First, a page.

The new normal of radicalization, shifting profiles and risks

   Twenty years since the attacks of 11th September, which opened a long chapter in the fight against terrorism at the national and international levels that took various shapes – from military interventions to the strengthening of police and intelligence measures, from legislative changes to more interdisciplinary study of the subject, to prevention and de-radicalization initiatives – not only has the threat not vanished; today, it is more widespread, fragmented and complex to deal with. The ecosystem of violent extremism is characterized by strong competition, but also by a growing exposure to the strategies, tactics and “perceived victories” of ideologically distant groups – analysts have not failed to point out, for example, the attention paid by far-right circles to the “success” of the Taliban, whose return to power after a long insurgency doesn’t merely motivate al-Qaeda and / or fighters within the jihadist galaxy, but also other (armed) groups who make “traditional society” their bulwark, oppose liberal values in the West and/or aspire to civil conflict. The proximity and sometimes the cohabitation of themes – e.g. jihadist vis-à-vis Accelerationst – narratives and symbolism does not entail a watering down of ideological principles or beliefs but rather, as one can read in a research on the subject (ICSR, January 2022), “an enhanced focus on results over practice”. With reference to the Salafi-jihadist sphere, in ReaCT2022 Michael Krona also explains that “supporter groups online are expanding the terrorism universe by forming new entities that are less inclined to attach themselves to a single organisation and instead promote wider ideological interpretations (…)“. Today, the production of propaganda and extremist narrative – but also calls for action – are no longer a prerogative of terrorist movements’ media, but an operation which sees the significant contribution of a large base of followers and militants acting on their own, both with regard to the creation of new content – where topics might differ from those addressed by the group’s official channels – and to its dissemination; a large number of indictments and convictions for crimes related to terrorism (not only of a jihadist nature) actually concern activities such as collection, assembly and dissemination of material which might also be useful for planning attacks. Because of this fragmentation, the tech giants’ battle to “clean up the Internet” is far from easy, due to the skills of those “instigators” in disguising the content of posts and accounts; in deceiving algorithms; in migrating from platform to platform (including those popular with youngsters, like TikTok) and in moving along grey areas and through encrypted Apps.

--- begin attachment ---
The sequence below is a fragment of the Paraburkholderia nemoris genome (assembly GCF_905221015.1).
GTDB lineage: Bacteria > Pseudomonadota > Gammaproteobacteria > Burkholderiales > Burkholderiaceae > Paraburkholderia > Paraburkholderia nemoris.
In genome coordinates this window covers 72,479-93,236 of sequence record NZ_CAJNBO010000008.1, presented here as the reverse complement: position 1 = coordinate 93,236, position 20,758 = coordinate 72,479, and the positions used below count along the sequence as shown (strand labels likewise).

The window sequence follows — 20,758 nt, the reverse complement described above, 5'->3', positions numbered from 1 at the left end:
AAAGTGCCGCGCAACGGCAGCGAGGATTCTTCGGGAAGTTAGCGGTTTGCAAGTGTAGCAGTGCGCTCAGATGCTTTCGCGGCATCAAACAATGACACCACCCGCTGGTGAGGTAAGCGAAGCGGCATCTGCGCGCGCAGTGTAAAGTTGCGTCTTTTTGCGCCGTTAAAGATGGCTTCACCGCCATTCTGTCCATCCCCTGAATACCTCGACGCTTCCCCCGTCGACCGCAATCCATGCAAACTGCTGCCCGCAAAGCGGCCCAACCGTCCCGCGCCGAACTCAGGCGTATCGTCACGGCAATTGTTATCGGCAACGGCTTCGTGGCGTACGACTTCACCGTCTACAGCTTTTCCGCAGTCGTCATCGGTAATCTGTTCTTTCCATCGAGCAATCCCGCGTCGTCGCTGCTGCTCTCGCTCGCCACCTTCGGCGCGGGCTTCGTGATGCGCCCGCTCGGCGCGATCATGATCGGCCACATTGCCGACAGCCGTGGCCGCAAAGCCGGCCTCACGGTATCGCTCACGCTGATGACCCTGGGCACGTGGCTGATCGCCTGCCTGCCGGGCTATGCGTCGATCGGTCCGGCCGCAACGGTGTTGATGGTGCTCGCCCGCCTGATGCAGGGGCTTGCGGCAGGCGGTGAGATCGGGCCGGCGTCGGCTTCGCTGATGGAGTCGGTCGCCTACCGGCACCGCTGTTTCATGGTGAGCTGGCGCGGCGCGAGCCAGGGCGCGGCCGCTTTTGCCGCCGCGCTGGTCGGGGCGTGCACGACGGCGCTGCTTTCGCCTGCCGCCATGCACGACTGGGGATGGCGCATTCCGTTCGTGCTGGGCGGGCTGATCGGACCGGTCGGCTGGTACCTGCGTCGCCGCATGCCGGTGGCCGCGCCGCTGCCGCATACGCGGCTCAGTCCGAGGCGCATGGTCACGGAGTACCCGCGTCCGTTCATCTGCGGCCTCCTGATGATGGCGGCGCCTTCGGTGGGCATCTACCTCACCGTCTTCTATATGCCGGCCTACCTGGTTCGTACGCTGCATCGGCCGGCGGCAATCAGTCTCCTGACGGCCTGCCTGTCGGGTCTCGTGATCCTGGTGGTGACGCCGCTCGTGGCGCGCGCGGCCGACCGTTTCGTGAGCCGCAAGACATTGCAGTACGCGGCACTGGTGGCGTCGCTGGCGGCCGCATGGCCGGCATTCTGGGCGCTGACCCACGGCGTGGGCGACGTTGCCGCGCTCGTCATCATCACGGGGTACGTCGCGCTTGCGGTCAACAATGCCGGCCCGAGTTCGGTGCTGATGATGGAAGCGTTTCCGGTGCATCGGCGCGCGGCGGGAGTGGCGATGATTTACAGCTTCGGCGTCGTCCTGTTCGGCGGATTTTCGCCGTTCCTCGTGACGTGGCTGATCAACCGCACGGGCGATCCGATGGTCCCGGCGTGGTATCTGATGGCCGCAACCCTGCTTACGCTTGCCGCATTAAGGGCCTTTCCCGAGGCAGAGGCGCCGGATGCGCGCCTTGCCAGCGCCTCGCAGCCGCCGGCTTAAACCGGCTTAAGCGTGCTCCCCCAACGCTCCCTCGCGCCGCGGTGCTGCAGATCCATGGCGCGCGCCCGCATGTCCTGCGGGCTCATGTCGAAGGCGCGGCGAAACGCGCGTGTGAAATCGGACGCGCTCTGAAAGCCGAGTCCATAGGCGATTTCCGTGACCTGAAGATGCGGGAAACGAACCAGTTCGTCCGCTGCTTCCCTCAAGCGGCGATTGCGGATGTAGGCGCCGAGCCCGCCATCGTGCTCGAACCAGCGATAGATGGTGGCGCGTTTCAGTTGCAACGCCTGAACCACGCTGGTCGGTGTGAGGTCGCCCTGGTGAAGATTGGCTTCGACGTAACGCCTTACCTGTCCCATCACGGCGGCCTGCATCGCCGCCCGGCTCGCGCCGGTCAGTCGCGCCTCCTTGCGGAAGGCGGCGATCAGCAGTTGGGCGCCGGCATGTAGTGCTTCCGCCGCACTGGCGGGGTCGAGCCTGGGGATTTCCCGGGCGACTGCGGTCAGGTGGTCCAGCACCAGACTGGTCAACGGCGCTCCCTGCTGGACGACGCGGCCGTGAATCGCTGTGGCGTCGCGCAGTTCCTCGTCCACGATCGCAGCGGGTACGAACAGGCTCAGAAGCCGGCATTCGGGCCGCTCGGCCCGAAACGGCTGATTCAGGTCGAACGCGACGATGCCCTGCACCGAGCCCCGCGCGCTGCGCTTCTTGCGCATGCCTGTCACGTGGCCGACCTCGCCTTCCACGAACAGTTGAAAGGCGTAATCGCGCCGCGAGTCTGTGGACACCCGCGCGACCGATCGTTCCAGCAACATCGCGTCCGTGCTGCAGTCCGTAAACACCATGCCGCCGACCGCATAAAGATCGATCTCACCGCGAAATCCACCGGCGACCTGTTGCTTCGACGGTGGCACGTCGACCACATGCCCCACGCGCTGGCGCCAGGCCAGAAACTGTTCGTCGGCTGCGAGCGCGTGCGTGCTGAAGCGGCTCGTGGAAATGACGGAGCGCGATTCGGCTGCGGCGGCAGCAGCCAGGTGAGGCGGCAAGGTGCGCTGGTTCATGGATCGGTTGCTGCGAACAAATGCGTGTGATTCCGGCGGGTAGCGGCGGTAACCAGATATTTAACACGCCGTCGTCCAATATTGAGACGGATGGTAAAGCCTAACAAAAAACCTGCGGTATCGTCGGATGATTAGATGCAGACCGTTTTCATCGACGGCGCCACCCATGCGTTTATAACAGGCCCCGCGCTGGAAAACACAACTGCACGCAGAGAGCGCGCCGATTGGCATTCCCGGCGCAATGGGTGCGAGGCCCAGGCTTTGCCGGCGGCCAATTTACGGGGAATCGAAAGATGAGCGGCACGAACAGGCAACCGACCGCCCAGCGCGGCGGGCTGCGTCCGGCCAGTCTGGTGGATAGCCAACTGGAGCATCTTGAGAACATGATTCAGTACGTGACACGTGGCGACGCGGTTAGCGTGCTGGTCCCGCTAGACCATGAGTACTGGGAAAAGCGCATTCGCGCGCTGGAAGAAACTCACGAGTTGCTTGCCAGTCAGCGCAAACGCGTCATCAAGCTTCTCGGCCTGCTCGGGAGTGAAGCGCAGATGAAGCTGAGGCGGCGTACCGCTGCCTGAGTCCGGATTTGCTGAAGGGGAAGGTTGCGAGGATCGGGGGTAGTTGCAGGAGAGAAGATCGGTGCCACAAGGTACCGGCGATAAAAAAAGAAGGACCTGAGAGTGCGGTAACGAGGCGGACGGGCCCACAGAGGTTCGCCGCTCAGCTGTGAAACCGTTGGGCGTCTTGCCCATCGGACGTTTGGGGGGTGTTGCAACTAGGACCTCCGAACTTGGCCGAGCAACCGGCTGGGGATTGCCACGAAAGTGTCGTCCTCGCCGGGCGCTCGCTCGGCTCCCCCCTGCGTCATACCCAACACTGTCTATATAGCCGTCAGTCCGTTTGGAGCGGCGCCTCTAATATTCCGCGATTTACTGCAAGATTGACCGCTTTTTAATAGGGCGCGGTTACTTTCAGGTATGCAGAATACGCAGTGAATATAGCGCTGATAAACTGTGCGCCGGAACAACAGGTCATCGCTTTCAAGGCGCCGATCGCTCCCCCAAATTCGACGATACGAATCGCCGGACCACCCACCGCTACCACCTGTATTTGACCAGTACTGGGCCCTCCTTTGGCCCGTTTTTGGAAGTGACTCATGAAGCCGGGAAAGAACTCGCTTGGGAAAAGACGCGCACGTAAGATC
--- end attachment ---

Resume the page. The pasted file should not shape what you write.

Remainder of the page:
Britain is among the European countries most affected by terrorism and radicalization and for this reason, it anticipates and provides very important data and food for thought. Recently Dean Haydon, Senior National Coordinator for Counterterrorism Policing outlined the new profiles that are changing the equation in the country: in short, according to the latest trend, it’s more common today to come across individuals of British origins or nationality, increasingly young and attracted to the ideologies of the extreme right, who self-radicalize online and act on their own initiative. But 2020/21 data on referrals for suspected radicalisation to the Prevent programme -which steps in when people are thought to manifest early signs of extremism – reveal that 51% of the cases concern “mixed, unstable or unclear ideologies” (MUU).  Considering that there’s also a very high percentage, a preponderance even of situations where mental health problems, addiction and/or other difficulties might play a role – making youth particularly vulnerable to online propaganda – violence prevails over ideology as a motivating factor, as a channel for venting personal discomfort and – according to experts – as a means to “acquire significance”.  As a remarkable number of people suffering from autism spectrum disorder have entered the Prevent circuit, the Independent Reviewer of Terrorism Legislation Jonathan Hall stated that “it is as if a social problem has been unearthed and fallen into lap of counter-terrorism professionals.” Within this context, radicalization takes on the connotations of a public health problem that must be studied and addressed from a broader perspective than the one adopted till now, which placed a strong emphasis on the role of ideology and consequently, with a view to countering the phenomenon, on counter-narrative. An attack which took place in August 2021 in Plymouth, where a 22-year-old who was familiar with the incel environment shot 7 people before taking his own life, is emblematic of the various nuances that make the task of identifying what new forms of violence represent a terrorist threat particularly difficult. Well-known in the United States and relatively new to Europe, incels are “involuntary celibates”, individuals who fail to establish a relationship with the opposite sex; scholars explain that within this “bubble” – which is also dubbed incel “culture” and is endowed with its own specific jargon – one can come across resentment and hate speech spurring violence against women. More generally, it harbors a mix of misogynist, racist, anti-Semitic and conspiracy beliefs. From March to November 2021, there was a six-fold increase in visits by British users – which include children aged 13 and over – to the three main online forums linked to incel ideology (data collected by The Times with the Centre for Countering Digital Hate). Official statistics say that 2021 set a record in the number of children arrested for terrorist offences.